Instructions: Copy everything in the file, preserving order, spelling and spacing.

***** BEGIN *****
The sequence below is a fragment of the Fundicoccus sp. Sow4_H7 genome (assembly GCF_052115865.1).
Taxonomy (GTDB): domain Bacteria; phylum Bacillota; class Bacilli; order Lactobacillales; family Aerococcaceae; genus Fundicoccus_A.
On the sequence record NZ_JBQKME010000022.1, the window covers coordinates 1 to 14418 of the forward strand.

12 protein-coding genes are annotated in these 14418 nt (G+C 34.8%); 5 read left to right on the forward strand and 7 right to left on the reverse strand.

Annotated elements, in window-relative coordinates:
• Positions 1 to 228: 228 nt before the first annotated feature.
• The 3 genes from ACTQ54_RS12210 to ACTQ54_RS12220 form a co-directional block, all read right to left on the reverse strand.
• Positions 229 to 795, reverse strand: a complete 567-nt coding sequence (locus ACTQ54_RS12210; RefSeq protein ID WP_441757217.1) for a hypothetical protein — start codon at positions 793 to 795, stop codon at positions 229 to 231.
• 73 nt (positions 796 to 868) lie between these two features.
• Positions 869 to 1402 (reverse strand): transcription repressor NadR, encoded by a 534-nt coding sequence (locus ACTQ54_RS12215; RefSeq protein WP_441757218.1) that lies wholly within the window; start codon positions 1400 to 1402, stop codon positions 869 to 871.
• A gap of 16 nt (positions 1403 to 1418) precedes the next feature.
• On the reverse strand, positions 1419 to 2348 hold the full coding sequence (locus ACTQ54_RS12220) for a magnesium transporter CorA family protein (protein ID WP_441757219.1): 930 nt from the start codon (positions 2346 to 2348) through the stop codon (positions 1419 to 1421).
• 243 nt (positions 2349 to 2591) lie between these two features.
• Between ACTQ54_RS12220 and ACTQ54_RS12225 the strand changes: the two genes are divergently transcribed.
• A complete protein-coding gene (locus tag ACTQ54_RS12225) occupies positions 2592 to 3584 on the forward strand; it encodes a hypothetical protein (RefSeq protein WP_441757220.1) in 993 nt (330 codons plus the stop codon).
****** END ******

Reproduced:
The sequence below is a fragment of the Fundicoccus sp. Sow4_H7 genome (assembly GCF_052115865.1).
Taxonomy (GTDB): domain Bacteria; phylum Bacillota; class Bacilli; order Lactobacillales; family Aerococcaceae; genus Fundicoccus_A.
On the sequence record NZ_JBQKME010000022.1, the window covers coordinates 1 to 14418 of the forward strand.

12 protein-coding genes are annotated in these 14418 nt (G+C 34.8%); 5 read left to right on the forward strand and 7 right to left on the reverse strand.

Annotated elements, in window-relative coordinates:
• Positions 1 to 228: 228 nt before the first annotated feature.
• The 3 genes from ACTQ54_RS12210 to ACTQ54_RS12220 form a co-directional block, all read right to left on the reverse strand.
• Positions 229 to 795, reverse strand: a complete 567-nt coding sequence (locus ACTQ54_RS12210; RefSeq protein ID WP_441757217.1) for a hypothetical protein — start codon at positions 793 to 795, stop codon at positions 229 to 231.
• 73 nt (positions 796 to 868) lie between these two features.
• Positions 869 to 1402 (reverse strand): transcription repressor NadR, encoded by a 534-nt coding sequence (locus ACTQ54_RS12215; RefSeq protein WP_441757218.1) that lies wholly within the window; start codon positions 1400 to 1402, stop codon positions 869 to 871.
• A gap of 16 nt (positions 1403 to 1418) precedes the next feature.
• On the reverse strand, positions 1419 to 2348 hold the full coding sequence (locus ACTQ54_RS12220) for a magnesium transporter CorA family protein (protein ID WP_441757219.1): 930 nt from the start codon (positions 2346 to 2348) through the stop codon (positions 1419 to 1421).
• 243 nt (positions 2349 to 2591) lie between these two features.
• Between ACTQ54_RS12220 and ACTQ54_RS12225 the strand changes: the two genes are divergently transcribed.
• A complete protein-coding gene (locus tag ACTQ54_RS12225) occupies positions 2592 to 3584 on the forward strand; it encodes a hypothetical protein (RefSeq protein WP_441757220.1) in 993 nt (330 codons plus the stop codon).